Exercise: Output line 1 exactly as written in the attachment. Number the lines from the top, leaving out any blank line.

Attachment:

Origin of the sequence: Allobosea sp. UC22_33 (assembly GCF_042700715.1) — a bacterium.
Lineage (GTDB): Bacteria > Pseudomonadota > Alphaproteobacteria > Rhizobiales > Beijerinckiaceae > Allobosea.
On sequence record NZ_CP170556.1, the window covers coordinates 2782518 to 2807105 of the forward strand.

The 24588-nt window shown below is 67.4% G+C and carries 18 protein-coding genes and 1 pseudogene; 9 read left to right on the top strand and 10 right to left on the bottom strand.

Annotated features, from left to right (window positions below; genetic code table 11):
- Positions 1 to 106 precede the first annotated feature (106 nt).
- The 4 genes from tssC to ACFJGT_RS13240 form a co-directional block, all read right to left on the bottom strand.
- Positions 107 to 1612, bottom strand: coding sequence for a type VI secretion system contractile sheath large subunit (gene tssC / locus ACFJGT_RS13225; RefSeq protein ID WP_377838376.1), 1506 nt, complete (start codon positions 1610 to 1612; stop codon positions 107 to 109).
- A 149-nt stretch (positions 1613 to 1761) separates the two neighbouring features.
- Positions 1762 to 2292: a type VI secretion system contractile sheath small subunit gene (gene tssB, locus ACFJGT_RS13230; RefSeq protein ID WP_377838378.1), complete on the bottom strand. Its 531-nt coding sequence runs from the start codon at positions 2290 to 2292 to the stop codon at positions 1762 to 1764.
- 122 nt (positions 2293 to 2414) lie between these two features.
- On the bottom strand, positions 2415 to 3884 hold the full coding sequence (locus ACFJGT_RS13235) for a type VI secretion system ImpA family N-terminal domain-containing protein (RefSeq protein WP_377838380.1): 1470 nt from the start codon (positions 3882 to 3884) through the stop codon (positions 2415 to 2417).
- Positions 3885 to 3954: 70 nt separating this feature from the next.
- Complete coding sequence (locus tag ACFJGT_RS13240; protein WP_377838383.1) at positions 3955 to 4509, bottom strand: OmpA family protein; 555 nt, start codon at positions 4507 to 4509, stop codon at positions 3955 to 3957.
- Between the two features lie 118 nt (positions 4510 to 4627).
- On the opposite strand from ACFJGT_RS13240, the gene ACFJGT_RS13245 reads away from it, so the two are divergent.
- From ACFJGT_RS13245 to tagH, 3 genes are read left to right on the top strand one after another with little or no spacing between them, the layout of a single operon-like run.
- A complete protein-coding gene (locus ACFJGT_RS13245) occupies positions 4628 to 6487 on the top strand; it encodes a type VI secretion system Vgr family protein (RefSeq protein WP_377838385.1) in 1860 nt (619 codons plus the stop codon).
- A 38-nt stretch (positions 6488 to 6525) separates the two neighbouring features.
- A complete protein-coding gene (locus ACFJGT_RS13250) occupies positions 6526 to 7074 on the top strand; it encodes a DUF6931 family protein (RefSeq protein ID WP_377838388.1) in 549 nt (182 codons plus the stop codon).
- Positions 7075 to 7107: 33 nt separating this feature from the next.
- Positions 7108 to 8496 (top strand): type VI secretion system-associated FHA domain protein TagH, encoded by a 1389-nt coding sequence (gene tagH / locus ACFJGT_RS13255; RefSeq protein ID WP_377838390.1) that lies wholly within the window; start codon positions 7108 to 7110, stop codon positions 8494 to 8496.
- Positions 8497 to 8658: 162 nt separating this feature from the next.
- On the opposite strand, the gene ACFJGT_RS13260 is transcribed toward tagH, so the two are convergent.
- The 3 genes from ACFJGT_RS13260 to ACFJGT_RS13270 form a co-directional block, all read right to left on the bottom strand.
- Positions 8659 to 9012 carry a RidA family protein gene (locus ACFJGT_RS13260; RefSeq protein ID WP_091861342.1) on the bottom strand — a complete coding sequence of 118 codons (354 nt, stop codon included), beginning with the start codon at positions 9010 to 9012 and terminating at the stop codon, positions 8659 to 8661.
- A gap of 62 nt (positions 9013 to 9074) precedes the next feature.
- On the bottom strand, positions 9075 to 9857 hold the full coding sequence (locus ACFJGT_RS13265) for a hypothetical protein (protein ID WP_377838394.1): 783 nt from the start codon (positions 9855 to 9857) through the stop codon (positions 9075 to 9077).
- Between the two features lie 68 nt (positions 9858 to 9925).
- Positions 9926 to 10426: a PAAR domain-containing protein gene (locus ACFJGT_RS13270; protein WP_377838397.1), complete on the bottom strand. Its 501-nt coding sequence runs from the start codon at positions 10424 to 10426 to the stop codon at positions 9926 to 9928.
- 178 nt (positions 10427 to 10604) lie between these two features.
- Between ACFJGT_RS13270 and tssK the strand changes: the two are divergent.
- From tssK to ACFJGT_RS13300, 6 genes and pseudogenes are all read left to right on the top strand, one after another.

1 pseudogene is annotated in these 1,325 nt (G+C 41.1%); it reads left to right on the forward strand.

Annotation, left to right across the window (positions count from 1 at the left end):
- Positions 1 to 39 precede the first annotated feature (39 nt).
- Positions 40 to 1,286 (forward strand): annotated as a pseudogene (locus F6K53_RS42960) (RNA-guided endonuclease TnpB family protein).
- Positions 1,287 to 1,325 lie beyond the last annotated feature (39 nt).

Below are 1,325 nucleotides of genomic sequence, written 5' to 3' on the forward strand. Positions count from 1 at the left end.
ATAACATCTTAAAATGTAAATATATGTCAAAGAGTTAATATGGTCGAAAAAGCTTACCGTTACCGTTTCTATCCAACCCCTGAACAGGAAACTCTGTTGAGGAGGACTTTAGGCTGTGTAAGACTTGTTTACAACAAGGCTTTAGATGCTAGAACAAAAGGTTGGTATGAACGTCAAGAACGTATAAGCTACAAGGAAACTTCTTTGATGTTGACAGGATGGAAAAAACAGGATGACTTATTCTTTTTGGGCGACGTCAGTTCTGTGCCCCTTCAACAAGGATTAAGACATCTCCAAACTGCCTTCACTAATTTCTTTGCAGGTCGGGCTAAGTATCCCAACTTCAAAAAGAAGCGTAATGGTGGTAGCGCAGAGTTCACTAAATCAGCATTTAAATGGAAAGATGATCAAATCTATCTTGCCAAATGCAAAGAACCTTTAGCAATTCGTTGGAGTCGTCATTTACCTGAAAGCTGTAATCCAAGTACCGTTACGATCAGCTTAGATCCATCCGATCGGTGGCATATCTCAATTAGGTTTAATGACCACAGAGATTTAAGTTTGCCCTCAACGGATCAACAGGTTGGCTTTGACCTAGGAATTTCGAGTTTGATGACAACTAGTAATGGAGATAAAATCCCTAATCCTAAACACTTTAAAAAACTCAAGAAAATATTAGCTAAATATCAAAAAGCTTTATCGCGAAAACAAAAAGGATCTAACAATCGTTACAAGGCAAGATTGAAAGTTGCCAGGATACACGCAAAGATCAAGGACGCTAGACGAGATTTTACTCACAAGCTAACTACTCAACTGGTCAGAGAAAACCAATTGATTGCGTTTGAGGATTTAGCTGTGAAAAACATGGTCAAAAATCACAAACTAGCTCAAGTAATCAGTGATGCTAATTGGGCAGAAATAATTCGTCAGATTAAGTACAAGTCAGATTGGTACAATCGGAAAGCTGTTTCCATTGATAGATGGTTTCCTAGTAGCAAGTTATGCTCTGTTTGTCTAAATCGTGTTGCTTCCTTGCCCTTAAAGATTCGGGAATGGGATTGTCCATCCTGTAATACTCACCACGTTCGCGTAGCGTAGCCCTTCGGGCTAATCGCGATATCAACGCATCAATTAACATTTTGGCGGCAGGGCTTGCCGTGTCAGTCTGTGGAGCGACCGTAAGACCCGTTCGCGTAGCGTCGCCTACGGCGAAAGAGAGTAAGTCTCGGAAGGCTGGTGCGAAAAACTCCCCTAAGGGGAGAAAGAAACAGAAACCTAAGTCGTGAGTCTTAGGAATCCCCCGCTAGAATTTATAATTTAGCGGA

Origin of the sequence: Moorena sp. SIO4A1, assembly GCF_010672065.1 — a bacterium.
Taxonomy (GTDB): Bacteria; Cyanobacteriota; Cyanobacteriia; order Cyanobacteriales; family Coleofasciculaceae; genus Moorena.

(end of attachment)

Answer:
Origin of the sequence: Allobosea sp. UC22_33 (assembly GCF_042700715.1) — a bacterium.